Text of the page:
Roy Hobbs

From BR Bullpen

Roy Hobbs is a fictional baseball player from the 1952 Bernard Malamud novel The Natural, made into the 1984 movie in which Hobbs was played by Robert Redford. Hobbs was shot en route to a baseball tryout as a teenager and never made it to the majors until he was 34 years old. He joined the New York Knights and, after the death of the starter, Bump Baily, took over in the outfield (left in the book; right in the movie) and led them to a playoff - the results of which differ in the book and the movie.

Hobbs' shooting is based on 1950s baseball player Eddie Waitkus who was shot by a deranged fan, but survived to continue his baseball career. (With or without a silver bullet, Waitkus was no Hobbs, but he did score over 100 runs one year in his career.) Other elements of Hobbs' character appear to be based on Babe Ruth, Ted Williams, Joe Jackson, Bob Feller and Sal Maglie.


In a 2001 column, Bill Simmons was asked who the best fantasy sports player from a movie would be. His response was Hobbs, and he went on to write that "the question, 'What were Roy Hobbs' stats during his one season for the New York Knights?' has to rank among the most mindless-yet-fun sports movie arguments."

Here was Simmons' thought process when estimating Hobbs' numbers:

  • "The Knights called Hobbs up to the majors after the season started; once he joined the team, Pop buried him on the bench for the first few weeks behind Bump Bailey [sic], even barring him from batting practice. So that cost Hobbs at least a month of the season before Bump Bailey's [idem] tragic death pushed him into the starting lineup." (The book specifies that Hobbs arrived on Memorial Day and enters his first game on the Summer Solstice.)
  • "If you want to pinpoint an exact date for Hobbs' first game, following his four-homer barrage in Chicago - when Hobbs reunited with Glenn Close's character and snapped out of a long slump - the movie showed one of those highlight-newspaper clip montage scenes, and one of the papers said "July 5" on it. Since he'd been in the lineup for a few weeks, that means Hobbs probably didn't start playing every day until mid-May at the earliest."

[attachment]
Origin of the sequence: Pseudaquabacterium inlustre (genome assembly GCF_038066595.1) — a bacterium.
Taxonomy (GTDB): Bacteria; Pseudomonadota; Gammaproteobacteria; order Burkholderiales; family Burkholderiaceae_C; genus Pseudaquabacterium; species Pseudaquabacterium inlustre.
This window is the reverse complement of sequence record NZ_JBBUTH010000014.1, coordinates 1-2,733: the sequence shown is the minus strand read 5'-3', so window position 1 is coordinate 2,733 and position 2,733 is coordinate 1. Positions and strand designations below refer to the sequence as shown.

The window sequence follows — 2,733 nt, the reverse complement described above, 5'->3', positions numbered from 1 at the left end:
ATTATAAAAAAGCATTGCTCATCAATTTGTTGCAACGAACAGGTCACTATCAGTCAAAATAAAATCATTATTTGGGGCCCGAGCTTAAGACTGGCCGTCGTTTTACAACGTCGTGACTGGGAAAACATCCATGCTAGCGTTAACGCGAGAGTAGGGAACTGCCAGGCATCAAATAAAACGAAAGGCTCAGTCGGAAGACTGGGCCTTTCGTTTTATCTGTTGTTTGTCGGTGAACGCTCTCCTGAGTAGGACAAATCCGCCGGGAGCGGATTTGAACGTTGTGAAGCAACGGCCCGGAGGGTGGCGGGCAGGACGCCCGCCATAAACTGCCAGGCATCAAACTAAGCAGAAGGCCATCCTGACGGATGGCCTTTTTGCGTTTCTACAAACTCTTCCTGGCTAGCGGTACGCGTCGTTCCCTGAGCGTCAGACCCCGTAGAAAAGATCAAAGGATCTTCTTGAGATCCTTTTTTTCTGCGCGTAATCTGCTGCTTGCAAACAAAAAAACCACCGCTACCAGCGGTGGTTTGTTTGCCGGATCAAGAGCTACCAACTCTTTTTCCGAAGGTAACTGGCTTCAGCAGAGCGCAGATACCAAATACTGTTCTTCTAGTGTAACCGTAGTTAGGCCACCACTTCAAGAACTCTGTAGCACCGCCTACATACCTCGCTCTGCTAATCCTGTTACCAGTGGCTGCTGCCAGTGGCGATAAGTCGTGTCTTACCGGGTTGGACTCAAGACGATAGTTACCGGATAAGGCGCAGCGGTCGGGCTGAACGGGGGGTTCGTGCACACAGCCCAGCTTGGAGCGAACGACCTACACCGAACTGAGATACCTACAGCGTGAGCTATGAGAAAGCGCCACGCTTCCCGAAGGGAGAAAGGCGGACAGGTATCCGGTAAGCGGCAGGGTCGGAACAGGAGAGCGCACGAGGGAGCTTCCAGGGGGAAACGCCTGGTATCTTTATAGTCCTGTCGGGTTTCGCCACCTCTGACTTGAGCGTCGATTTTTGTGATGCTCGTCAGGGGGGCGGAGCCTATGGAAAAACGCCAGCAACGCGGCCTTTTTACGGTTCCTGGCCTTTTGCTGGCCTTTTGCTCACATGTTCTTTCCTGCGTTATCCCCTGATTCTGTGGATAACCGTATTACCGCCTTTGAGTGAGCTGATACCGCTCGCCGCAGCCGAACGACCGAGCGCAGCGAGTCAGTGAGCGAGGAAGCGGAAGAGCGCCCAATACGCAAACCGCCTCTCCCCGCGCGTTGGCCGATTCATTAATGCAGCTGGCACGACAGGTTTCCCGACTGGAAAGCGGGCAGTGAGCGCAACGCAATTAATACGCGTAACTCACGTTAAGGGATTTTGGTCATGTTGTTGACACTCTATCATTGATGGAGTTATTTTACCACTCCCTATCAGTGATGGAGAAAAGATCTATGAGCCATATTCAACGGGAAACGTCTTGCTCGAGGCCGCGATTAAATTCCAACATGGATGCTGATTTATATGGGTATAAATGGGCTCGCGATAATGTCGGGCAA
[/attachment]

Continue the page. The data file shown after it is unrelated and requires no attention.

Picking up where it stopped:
• "We also need to factor in his late-June slump (when he started dating Kim Basinger)."
  • "The movie showed at least 17-20 Hobbs home runs during the season. Warrants mentioning."
  • "Without any protection hitting behind him in the Knights' lineup, Hobbs probably drew a ton of walks (like Barry Bonds this season)."
  • "Redford was painfully slow as Hobbs, so he didn't beat out many leg hits (think Ted Williams in the late-'50s)."
  • "If he were hitting over .400 near the end of the season, they probably would have alluded to it in the movie."
  • "Hobbs missed three games in the final week with abdominal pains. And since baseball only played 154-game seasons back in the 1940s, that means Hobbs lost out on another eight possible games."

Taking everything into account, Simmons imagined Hobbs' stats would look something like this:

1939 35 NYK NL 115 400 92 140 44 106 75 85 .350 .447 .750 1.197


  • In what Robert Redford has said was a nod to Ted Williams, Hobbs wore No. 9 for the Knights in the movie. Hobbs wore No. 45 in the book.

Further Reading[edit]

  • Rob Edelman: "Eddie Waitkus and The Natural: What Is Assumption? What Is Fact?", in Morris Levin, ed.: From Swampoodle to South Philly: Baseball in Philadelphia and the Delaware Valley, The National Pastime, SABR, 2013, pp. 86-91.

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